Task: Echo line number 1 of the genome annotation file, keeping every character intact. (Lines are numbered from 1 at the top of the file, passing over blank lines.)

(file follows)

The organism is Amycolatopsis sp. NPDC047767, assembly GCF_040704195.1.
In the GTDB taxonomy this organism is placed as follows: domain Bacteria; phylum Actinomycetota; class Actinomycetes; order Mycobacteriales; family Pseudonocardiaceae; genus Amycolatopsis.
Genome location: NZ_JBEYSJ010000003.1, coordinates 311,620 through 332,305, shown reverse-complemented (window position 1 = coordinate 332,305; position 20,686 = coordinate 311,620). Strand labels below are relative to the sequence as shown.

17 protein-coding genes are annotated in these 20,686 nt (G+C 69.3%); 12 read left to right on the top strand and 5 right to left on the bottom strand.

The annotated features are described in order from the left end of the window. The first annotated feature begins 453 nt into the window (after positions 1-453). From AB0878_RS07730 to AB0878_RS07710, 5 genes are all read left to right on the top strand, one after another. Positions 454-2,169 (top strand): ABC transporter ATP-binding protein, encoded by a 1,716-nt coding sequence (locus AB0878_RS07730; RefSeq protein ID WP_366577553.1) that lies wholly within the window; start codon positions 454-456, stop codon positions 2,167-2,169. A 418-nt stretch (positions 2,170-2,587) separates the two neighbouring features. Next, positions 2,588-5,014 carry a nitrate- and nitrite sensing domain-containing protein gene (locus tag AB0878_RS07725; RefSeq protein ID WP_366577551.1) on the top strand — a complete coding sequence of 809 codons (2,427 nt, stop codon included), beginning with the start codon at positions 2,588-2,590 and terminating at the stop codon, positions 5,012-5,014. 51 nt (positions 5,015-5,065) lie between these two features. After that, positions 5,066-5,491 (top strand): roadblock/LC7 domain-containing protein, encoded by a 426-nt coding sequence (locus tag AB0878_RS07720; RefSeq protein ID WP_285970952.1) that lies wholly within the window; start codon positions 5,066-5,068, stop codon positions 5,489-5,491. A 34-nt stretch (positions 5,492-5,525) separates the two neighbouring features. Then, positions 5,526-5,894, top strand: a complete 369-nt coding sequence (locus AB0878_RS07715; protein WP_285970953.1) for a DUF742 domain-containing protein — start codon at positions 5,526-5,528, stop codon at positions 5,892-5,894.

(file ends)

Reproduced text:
The organism is Amycolatopsis sp. NPDC047767, assembly GCF_040704195.1.